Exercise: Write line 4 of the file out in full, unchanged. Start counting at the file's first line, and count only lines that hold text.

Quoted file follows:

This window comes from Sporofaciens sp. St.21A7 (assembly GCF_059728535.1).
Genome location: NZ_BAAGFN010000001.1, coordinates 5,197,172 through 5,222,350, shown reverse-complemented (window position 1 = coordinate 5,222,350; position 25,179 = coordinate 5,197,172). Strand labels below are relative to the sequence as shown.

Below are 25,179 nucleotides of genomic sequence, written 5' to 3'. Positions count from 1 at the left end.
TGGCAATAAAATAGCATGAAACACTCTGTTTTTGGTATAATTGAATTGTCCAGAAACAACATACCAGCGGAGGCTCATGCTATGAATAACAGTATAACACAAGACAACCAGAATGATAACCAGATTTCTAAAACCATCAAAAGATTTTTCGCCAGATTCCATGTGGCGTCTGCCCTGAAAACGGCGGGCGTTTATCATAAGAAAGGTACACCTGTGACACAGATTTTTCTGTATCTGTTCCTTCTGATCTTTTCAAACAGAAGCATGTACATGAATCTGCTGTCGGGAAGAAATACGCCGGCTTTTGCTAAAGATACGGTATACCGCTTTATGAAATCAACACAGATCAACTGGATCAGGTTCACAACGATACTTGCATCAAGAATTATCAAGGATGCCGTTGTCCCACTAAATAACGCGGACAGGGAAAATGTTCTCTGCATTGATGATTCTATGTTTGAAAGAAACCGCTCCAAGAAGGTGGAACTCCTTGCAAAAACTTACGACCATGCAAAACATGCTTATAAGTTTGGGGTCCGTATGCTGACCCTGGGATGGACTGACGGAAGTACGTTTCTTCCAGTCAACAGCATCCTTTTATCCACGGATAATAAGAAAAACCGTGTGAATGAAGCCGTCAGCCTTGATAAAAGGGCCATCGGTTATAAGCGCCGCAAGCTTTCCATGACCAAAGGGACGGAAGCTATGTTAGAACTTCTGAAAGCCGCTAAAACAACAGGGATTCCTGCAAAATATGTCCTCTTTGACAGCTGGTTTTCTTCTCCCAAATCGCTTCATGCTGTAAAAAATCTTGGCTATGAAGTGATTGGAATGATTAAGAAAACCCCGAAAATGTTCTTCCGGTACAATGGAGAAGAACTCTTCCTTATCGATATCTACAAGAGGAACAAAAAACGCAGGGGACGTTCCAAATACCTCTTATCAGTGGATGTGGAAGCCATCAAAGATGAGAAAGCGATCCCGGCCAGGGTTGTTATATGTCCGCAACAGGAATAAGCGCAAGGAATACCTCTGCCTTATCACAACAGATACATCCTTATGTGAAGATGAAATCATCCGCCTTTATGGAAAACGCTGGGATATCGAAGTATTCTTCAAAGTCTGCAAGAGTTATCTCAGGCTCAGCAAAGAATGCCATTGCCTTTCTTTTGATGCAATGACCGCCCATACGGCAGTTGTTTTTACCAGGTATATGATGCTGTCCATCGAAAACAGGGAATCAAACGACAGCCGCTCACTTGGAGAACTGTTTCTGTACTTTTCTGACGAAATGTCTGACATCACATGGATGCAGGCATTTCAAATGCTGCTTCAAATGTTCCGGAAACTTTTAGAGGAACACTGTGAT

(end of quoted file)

TGGCAATAAAATAGCATGAAACACTCTGTTTTTGGTATAATTGAATTGTCCAGAAACAACATACCAGCGGAGGCTCATGCTATGAATAACAGTATAACACAAGACAACCAGAATGATAACCAGATTTCTAAAACCATCAAAAGATTTTTCGCCAGATTCCATGTGGCGTCTGCCCTGAAAACGGCGGGCGTTTATCATAAGAAAGGTACACCTGTGACACAGATTTTTCTGTATCTGTTCCTTCTGATCTTTTCAAACAGAAGCATGTACATGAATCTGCTGTCGGGAAGAAATACGCCGGCTTTTGCTAAAGATACGGTATACCGCTTTATGAAATCAACACAGATCAACTGGATCAGGTTCACAACGATACTTGCATCAAGAATTATCAAGGATGCCGTTGTCCCACTAAATAACGCGGACAGGGAAAATGTTCTCTGCATTGATGATTCTATGTTTGAAAGAAACCGCTCCAAGAAGGTGGAACTCCTTGCAAAAACTTACGACCATGCAAAACATGCTTATAAGTTTGGGGTCCGTATGCTGACCCTGGGATGGACTGACGGAAGTACGTTTCTTCCAGTCAACAGCATCCTTTTATCCACGGATAATAAGAAAAACCGTGTGAATGAAGCCGTCAGCCTTGATAAAAGGGCCATCGGTTATAAGCGCCGCAAGCTTTCCATGACCAAAGGGACGGAAGCTATGTTAGAACTTCTGAAAGCCGCTAAAACAACAGGGATTCCTGCAAAATATGTCCTCTTTGACAGCTGGTTTTCTTCTCCCAAATCGCTTCATGCTGTAAAAAATCTTGGCTATGAAGTGATTGGAATGATTAAGAAAACCCCGAAAATGTTCTTCCGGTACAATGGAGAAGAACTCTTCCTTATCGATATCTACAAGAGGAACAAAAAACGCAGGGGACGTTCCAAATACCTCTTATCAGTGGATGTGGAAGCCATCAAAGATGAGAAAGCGATCCCGGCCAGGGTTGTTATATGTCCGCAACAGGAATAAGCGCAAGGAATACCTCTGCCTTATCACAACAGATACATCCTTATGTGAAGATGAAATCATCCGCCTTTATGGAAAACGCTGGGATATCGAAGTATTCTTCAAAGTCTGCAAGAGTTATCTCAGGCTCAGCAAAGAATGCCATTGCCTTTCTTTTGATGCAATGACCGCCCATACGGCAGTTGTTTTTACCAGGTATATGATGCTGTCCATCGAAAACAGGGAATCAAACGACAGCCGCTCACTTGGAGAACTGTTTCTGTACTTTTCTGACGAAATGTCTGACATCACATGGATGCAGGCATTTCAAATGCTGCTTCAAATGTTCCGGAAACTTTTAGAGGAACACTGTGAT